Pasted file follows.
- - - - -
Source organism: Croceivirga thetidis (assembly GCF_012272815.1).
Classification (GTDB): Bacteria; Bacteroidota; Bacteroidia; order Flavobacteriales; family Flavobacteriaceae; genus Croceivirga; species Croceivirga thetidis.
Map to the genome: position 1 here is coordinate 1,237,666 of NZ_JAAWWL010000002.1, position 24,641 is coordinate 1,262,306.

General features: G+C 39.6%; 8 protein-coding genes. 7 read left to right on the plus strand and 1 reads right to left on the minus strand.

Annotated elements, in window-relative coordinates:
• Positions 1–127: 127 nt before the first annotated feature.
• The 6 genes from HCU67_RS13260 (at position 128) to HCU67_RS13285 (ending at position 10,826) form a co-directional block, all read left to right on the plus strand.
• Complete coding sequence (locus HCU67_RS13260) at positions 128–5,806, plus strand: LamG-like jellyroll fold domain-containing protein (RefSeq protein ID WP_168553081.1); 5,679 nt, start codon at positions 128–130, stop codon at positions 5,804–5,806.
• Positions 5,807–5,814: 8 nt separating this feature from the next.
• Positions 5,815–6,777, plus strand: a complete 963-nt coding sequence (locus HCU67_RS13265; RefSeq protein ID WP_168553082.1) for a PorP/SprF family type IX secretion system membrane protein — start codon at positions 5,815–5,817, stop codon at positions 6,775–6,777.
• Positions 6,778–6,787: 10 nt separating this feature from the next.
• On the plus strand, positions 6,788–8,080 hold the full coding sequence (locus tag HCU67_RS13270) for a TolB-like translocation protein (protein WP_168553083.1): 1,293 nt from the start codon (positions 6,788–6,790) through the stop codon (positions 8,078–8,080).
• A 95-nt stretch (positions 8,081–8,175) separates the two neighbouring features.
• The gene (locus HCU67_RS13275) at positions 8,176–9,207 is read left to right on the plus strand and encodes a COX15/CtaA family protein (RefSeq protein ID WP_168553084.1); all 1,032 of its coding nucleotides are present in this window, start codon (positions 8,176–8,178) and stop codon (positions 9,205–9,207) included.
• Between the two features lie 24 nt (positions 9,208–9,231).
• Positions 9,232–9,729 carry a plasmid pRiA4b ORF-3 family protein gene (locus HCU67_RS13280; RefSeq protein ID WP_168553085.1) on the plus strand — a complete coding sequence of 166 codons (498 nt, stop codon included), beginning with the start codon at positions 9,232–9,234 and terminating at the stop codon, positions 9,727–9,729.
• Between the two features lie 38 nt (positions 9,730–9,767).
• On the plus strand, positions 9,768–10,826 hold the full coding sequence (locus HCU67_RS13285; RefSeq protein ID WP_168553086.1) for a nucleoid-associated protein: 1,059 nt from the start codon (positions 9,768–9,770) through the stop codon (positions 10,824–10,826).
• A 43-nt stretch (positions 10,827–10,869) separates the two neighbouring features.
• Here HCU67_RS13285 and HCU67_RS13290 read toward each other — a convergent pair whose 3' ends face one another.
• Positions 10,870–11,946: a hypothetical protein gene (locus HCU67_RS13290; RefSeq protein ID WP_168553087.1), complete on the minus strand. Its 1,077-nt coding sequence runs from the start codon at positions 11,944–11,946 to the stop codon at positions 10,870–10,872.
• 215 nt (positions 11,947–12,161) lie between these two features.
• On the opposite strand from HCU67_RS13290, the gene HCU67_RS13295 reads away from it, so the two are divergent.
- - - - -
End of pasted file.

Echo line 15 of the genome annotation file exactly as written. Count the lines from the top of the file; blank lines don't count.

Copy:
• Between the two features lie 24 nt (positions 9,208–9,231).